NHL players have been preparing themselves for the next potential NHL lockout. In recent years, there has been a drastic uptick in the number of NHL contracts that have a significant portion of the compensation paid in the form of signing bonuses rather than base salary alone. This increase in the number of bonus-heavy contracts seems to point to widespread concern among NHL players about the possibility of another season lost due to a lockout. From the moment the current NHL Collective Bargaining Agreement (CBA) was signed in 2013, there has been rampant speculation that another substantial work stoppage is likely. Now it appears that the players have begun to plan for that eventuality.
How Do NHL Signing Bonuses Work?
To see how signing bonuses could play a role in future CBA negotiations and contribute to a potential lockout, it is important to understand what these signing bonuses are.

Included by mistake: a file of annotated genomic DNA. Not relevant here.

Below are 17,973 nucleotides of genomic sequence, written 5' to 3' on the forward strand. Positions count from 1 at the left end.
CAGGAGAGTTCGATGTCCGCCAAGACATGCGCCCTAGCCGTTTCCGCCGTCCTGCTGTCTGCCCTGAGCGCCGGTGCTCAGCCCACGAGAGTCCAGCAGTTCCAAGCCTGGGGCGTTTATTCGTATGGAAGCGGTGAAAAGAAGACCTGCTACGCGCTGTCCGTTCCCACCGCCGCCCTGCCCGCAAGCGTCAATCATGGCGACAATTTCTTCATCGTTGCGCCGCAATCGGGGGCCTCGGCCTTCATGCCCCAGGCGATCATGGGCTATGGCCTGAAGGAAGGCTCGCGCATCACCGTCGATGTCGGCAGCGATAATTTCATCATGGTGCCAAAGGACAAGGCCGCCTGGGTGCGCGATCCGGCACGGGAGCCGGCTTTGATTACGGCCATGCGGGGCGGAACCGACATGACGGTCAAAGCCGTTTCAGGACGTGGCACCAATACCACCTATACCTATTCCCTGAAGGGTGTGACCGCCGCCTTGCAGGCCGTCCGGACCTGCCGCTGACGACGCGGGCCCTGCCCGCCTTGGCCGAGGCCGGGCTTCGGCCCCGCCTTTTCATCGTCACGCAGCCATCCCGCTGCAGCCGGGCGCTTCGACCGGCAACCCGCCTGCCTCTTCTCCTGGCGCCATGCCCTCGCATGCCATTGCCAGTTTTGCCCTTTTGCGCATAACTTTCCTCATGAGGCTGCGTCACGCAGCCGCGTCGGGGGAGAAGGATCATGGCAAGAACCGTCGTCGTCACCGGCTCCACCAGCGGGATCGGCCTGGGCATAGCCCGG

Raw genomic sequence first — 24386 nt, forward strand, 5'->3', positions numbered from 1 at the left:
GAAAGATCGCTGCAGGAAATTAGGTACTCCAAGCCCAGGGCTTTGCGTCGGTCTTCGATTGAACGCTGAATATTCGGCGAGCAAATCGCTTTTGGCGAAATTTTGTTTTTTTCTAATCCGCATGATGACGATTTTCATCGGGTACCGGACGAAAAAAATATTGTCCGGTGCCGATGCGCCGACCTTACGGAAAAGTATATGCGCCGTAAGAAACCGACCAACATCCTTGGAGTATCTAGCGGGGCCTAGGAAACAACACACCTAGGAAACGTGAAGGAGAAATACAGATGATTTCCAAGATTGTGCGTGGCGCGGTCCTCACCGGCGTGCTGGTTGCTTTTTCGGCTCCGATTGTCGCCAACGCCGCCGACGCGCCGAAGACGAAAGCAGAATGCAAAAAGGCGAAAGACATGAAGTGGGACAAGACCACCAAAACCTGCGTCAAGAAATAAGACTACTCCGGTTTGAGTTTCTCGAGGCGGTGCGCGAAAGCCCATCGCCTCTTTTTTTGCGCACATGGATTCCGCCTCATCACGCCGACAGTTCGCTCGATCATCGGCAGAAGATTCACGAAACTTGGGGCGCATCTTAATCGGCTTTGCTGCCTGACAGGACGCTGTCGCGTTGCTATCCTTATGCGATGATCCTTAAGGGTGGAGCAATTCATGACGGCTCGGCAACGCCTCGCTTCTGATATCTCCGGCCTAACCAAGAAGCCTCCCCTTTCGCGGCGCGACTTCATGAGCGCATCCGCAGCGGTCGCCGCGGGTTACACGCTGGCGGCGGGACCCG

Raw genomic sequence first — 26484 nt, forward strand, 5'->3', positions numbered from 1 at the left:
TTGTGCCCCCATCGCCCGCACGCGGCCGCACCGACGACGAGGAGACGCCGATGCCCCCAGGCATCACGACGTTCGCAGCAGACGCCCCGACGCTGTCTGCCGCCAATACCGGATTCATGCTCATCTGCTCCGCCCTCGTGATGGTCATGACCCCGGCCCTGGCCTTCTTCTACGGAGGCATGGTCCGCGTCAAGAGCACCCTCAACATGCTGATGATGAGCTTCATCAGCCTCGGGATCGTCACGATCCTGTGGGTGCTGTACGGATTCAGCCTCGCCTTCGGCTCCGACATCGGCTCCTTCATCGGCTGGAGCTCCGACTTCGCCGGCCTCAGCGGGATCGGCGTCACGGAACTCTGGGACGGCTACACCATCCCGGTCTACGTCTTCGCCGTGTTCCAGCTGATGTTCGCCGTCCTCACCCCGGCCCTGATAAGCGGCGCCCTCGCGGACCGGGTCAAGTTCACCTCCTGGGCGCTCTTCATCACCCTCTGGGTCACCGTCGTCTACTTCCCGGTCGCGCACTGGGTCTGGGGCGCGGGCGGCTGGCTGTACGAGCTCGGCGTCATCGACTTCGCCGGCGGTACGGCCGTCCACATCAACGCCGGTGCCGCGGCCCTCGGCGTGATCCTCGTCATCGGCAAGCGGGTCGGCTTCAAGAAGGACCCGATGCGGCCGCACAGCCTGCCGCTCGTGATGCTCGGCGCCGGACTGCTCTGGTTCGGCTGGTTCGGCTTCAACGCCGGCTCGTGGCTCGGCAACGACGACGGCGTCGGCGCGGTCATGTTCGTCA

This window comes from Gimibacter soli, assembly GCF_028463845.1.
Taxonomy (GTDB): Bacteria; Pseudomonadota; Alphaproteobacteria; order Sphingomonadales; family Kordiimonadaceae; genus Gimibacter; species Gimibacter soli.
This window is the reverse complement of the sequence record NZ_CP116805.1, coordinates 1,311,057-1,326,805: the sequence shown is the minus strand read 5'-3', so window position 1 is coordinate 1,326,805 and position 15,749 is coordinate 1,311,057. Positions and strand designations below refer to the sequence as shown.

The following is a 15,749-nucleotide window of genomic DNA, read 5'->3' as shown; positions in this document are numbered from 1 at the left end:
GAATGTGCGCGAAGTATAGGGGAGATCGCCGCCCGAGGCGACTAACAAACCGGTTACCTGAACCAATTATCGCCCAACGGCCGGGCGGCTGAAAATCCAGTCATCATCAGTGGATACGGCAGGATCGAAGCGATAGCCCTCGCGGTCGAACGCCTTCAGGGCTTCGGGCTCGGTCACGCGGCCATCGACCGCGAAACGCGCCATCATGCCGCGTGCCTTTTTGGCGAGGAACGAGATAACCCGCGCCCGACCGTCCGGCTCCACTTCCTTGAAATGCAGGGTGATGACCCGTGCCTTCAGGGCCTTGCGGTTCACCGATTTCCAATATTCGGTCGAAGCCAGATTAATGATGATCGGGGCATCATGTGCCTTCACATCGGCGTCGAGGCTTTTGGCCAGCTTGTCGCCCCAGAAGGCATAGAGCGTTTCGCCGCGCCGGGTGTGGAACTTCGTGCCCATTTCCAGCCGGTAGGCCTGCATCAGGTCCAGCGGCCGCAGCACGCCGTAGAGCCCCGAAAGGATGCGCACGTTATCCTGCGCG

In more traditional businesses, signing bonuses are paid once an employee signs a contract with the company. These bonuses are often paid to entice the employee to take a reduced salary, or an otherwise lessened benefits package. Though each contract is unique and may have other specific requirements, signing bonuses are generally payable regardless of the performance of the contract.
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NHL signing bonuses are similar, but there is one very important difference. Traditional signing bonuses usually take the form of a single lump-sum payment. NHL signing bonuses are usually paid in multiple installments of varying amounts across multiple contract years, typically when the new league year begins on July 1. While these bonuses may vary from season to season, they must be included when calculating the annual average value (AAV) of the contract for salary cap purposes.